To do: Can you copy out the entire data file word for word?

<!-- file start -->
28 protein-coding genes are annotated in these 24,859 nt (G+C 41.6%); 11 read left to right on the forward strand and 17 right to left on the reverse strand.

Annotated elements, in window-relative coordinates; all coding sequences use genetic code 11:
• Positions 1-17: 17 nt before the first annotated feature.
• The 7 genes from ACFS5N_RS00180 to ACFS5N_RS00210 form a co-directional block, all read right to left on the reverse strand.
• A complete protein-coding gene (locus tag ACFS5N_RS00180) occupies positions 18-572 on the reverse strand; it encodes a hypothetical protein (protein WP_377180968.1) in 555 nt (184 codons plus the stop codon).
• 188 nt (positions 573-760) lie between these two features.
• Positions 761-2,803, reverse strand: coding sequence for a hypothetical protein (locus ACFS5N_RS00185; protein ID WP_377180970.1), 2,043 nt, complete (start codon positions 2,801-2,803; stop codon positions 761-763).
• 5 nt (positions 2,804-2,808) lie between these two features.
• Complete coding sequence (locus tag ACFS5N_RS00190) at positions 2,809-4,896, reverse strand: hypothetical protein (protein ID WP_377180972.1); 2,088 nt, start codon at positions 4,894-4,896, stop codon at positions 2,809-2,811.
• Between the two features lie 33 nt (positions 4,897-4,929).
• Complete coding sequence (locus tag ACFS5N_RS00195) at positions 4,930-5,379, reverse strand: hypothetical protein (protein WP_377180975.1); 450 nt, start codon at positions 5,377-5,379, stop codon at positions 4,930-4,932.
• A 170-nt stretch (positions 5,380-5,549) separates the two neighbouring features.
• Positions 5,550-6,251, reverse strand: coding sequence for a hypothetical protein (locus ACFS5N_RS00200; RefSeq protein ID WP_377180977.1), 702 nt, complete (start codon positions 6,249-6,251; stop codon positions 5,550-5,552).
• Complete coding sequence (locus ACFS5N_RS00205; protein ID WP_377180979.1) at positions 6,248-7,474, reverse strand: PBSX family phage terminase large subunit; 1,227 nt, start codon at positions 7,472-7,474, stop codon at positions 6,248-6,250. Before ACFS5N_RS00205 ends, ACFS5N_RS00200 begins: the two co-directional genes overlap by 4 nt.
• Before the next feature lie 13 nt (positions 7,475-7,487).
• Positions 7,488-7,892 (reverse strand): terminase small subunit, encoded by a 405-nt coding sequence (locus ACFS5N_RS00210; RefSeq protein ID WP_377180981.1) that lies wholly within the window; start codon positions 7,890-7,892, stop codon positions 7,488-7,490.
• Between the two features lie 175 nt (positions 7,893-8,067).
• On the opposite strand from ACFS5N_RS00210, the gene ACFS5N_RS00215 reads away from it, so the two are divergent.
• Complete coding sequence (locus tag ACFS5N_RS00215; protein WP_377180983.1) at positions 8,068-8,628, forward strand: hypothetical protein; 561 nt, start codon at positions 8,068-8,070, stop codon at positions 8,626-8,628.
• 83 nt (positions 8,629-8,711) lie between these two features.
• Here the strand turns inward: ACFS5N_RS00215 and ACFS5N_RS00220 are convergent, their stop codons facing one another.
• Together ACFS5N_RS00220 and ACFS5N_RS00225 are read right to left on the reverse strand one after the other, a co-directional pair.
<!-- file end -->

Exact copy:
28 protein-coding genes are annotated in these 24,859 nt (G+C 41.6%); 11 read left to right on the forward strand and 17 right to left on the reverse strand.

Annotated elements, in window-relative coordinates; all coding sequences use genetic code 11:
• Positions 1-17: 17 nt before the first annotated feature.
• The 7 genes from ACFS5N_RS00180 to ACFS5N_RS00210 form a co-directional block, all read right to left on the reverse strand.
• A complete protein-coding gene (locus tag ACFS5N_RS00180) occupies positions 18-572 on the reverse strand; it encodes a hypothetical protein (protein WP_377180968.1) in 555 nt (184 codons plus the stop codon).
• 188 nt (positions 573-760) lie between these two features.
• Positions 761-2,803, reverse strand: coding sequence for a hypothetical protein (locus ACFS5N_RS00185; protein ID WP_377180970.1), 2,043 nt, complete (start codon positions 2,801-2,803; stop codon positions 761-763).
• 5 nt (positions 2,804-2,808) lie between these two features.
• Complete coding sequence (locus tag ACFS5N_RS00190) at positions 2,809-4,896, reverse strand: hypothetical protein (protein ID WP_377180972.1); 2,088 nt, start codon at positions 4,894-4,896, stop codon at positions 2,809-2,811.
• Between the two features lie 33 nt (positions 4,897-4,929).
• Complete coding sequence (locus tag ACFS5N_RS00195) at positions 4,930-5,379, reverse strand: hypothetical protein (protein WP_377180975.1); 450 nt, start codon at positions 5,377-5,379, stop codon at positions 4,930-4,932.
• A 170-nt stretch (positions 5,380-5,549) separates the two neighbouring features.
• Positions 5,550-6,251, reverse strand: coding sequence for a hypothetical protein (locus ACFS5N_RS00200; RefSeq protein ID WP_377180977.1), 702 nt, complete (start codon positions 6,249-6,251; stop codon positions 5,550-5,552).
• Complete coding sequence (locus ACFS5N_RS00205; protein ID WP_377180979.1) at positions 6,248-7,474, reverse strand: PBSX family phage terminase large subunit; 1,227 nt, start codon at positions 7,472-7,474, stop codon at positions 6,248-6,250. Before ACFS5N_RS00205 ends, ACFS5N_RS00200 begins: the two co-directional genes overlap by 4 nt.
• Before the next feature lie 13 nt (positions 7,475-7,487).
• Positions 7,488-7,892 (reverse strand): terminase small subunit, encoded by a 405-nt coding sequence (locus ACFS5N_RS00210; RefSeq protein ID WP_377180981.1) that lies wholly within the window; start codon positions 7,890-7,892, stop codon positions 7,488-7,490.
• Between the two features lie 175 nt (positions 7,893-8,067).
• On the opposite strand from ACFS5N_RS00210, the gene ACFS5N_RS00215 reads away from it, so the two are divergent.
• Complete coding sequence (locus tag ACFS5N_RS00215; protein WP_377180983.1) at positions 8,068-8,628, forward strand: hypothetical protein; 561 nt, start codon at positions 8,068-8,070, stop codon at positions 8,626-8,628.
• 83 nt (positions 8,629-8,711) lie between these two features.
• Here the strand turns inward: ACFS5N_RS00215 and ACFS5N_RS00220 are convergent, their stop codons facing one another.
• Together ACFS5N_RS00220 and ACFS5N_RS00225 are read right to left on the reverse strand one after the other, a co-directional pair.